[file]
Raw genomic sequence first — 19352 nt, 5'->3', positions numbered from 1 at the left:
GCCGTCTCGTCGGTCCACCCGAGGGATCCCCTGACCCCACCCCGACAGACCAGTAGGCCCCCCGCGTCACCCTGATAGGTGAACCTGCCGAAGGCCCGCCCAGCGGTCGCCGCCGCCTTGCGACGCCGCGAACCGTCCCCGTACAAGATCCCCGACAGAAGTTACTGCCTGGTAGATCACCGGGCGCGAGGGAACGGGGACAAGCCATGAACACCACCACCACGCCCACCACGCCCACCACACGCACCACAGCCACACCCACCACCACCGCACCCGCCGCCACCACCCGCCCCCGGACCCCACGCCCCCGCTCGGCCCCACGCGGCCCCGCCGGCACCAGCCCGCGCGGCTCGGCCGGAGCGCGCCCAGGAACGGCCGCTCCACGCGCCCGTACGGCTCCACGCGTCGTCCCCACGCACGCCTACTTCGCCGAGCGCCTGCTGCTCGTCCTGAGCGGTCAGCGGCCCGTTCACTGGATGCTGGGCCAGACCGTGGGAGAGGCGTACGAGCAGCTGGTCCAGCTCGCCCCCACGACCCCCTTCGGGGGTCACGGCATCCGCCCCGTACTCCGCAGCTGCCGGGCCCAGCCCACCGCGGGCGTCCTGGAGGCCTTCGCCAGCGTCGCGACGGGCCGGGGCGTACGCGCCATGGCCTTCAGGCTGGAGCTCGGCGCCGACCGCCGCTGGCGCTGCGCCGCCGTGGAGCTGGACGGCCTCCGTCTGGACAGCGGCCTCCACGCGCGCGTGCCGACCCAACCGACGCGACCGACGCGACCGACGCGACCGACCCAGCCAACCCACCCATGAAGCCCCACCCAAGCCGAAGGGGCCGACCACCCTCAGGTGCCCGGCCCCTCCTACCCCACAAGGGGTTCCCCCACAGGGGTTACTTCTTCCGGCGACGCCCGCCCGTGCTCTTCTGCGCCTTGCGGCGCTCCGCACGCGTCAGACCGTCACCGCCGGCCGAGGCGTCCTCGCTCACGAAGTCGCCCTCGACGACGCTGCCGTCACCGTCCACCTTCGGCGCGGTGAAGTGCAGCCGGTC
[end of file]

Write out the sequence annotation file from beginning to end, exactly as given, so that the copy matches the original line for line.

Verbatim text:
Raw genomic sequence first — 19352 nt, 5'->3', positions numbered from 1 at the left:
GCCGTCTCGTCGGTCCACCCGAGGGATCCCCTGACCCCACCCCGACAGACCAGTAGGCCCCCCGCGTCACCCTGATAGGTGAACCTGCCGAAGGCCCGCCCAGCGGTCGCCGCCGCCTTGCGACGCCGCGAACCGTCCCCGTACAAGATCCCCGACAGAAGTTACTGCCTGGTAGATCACCGGGCGCGAGGGAACGGGGACAAGCCATGAACACCACCACCACGCCCACCACGCCCACCACACGCACCACAGCCACACCCACCACCACCGCACCCGCCGCCACCACCCGCCCCCGGACCCCACGCCCCCGCTCGGCCCCACGCGGCCCCGCCGGCACCAGCCCGCGCGGCTCGGCCGGAGCGCGCCCAGGAACGGCCGCTCCACGCGCCCGTACGGCTCCACGCGTCGTCCCCACGCACGCCTACTTCGCCGAGCGCCTGCTGCTCGTCCTGAGCGGTCAGCGGCCCGTTCACTGGATGCTGGGCCAGACCGTGGGAGAGGCGTACGAGCAGCTGGTCCAGCTCGCCCCCACGACCCCCTTCGGGGGTCACGGCATCCGCCCCGTACTCCGCAGCTGCCGGGCCCAGCCCACCGCGGGCGTCCTGGAGGCCTTCGCCAGCGTCGCGACGGGCCGGGGCGTACGCGCCATGGCCTTCAGGCTGGAGCTCGGCGCCGACCGCCGCTGGCGCTGCGCCGCCGTGGAGCTGGACGGCCTCCGTCTGGACAGCGGCCTCCACGCGCGCGTGCCGACCCAACCGACGCGACCGACGCGACCGACGCGACCGACCCAGCCAACCCACCCATGAAGCCCCACCCAAGCCGAAGGGGCCGACCACCCTCAGGTGCCCGGCCCCTCCTACCCCACAAGGGGTTCCCCCACAGGGGTTACTTCTTCCGGCGACGCCCGCCCGTGCTCTTCTGCGCCTTGCGGCGCTCCGCACGCGTCAGACCGTCACCGCCGGCCGAGGCGTCCTCGCTCACGAAGTCGCCCTCGACGACGCTGCCGTCACCGTCCACCTTCGGCGCGGTGAAGTGCAGCCGGTC